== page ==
Hormonal therapy is typically taken for at least five years. It may be taken for up to 10 years if there is a higher risk of cancer returning.
Hormonal therapy options include:
- Tamoxifen blocks estrogen from binding to breast cancer cells. It is a hormonal therapy that can be used before or after menopause.
- Aromatase inhibitors (AIs) lowers the amount of estrogen made by the body. These drugs include exemestane (Aromasin), anastrozole (Arimidex), and letrozole (Femara). AIs effectively treat breast cancer in postmenopausal or premenopausal people who are also receiving ovarian suppression.
- Ovarian suppression is the use of surgery or drugs to stop the production of estrogen from ovaries. It may be used in addition to another type of hormonal therapy for people who have not been through menopause. There are two methods used for ovarian suppression:
- Gonadotropin or luteinizing releasing hormone analogues stop the ovaries from producing estrogen. Goserelin (Zoladex) and leuprolide (Eligard, Lupron) are Gonadotropin or luteinizing releasing hormone agonists that pause the ovaries from making estrogen for about 1 to 3 months.
- Surgery performed to remove the ovaries can also stop estrogen production, but this is permanent.
- Fulvestrant (Faslodex) is a drug given with the help of injection once a month and is used to treat metastatic breast cancer 4. It stops estrogen from helping cancer grow in a way that is dissimilar to tamoxifen.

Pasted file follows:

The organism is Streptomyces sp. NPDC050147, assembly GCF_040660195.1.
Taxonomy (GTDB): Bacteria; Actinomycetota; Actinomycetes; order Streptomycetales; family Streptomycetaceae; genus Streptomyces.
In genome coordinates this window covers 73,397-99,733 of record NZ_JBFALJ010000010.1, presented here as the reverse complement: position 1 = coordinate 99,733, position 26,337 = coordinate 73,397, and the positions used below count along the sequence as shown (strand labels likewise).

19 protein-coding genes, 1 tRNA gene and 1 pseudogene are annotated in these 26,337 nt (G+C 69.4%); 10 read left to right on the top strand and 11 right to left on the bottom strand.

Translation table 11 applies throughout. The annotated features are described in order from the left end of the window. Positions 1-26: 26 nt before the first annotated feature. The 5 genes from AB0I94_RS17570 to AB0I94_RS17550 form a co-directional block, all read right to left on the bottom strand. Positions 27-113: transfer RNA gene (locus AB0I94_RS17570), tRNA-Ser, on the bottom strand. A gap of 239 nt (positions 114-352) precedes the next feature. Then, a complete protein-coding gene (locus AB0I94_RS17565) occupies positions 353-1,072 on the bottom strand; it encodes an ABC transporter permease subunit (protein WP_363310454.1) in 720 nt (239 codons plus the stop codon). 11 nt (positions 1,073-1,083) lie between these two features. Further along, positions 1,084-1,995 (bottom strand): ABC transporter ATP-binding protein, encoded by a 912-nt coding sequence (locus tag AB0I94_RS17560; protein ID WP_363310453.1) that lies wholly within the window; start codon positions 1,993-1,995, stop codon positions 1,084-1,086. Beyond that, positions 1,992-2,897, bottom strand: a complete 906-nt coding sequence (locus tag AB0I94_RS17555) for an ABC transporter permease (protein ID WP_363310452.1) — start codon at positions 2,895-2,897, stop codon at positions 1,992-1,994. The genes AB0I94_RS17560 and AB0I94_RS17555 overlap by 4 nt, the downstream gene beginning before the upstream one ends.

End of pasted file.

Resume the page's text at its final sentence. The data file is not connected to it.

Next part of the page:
Side effects of hormonal therapy can include hot flashes, body aches and stiffness, decreased sexual desire or ability, and mood swings.
Breast cancer surgery involves the removal of the tumor in operation. Surgery is also used to inspect the surrounding axillary or underarm lymph nodes.
Since inflammatory breast cancer is usually located throughout the breast and the lymphatic vessels in the skin, starting with surgery first may not successfully remove all cancer with negative margins. A negative margin means no cancer is left at the edges of the tissue removed during surgery. Any cancer cells left behind during surgery can increase the chances of recurrence in the breast and affect healing. This is why chemotherapy is given first for inflammatory breast cancer to shrink and destroy cancer in the breast, improving the chance that surgery will be successful.
The surgical treatments for inflammatory breast cancer is the removal of the entire breast, a process called mastectomy.
Lymph node removal and analysis
It is crucial to determine whether any of the lymph nodes near the breast contain cancer.
- Sentinel lymph node biopsy – In a sentinel lymph node biopsy, the surgeon finds and removes a small number of lymph nodes from the underarm that receives lymph drainage from the breast. The pathologist examines these lymph nodes for the presence of cancer cells. Generally, a sentinel lymph node biopsy is not appropriate for inflammatory breast cancer and an axillary lymph node dissection.
- Axillary lymph node dissection – The surgeon removes many lymph nodes from the underarm in an axillary lymph node dissection. Then, a pathologist examines these lymph nodes for cancer cells. The actual number of lymph nodes removed can be different for each person. An axillary lymph node dissection is the most preferred way to examine the axillary lymph nodes of the patient with inflammatory breast cancer.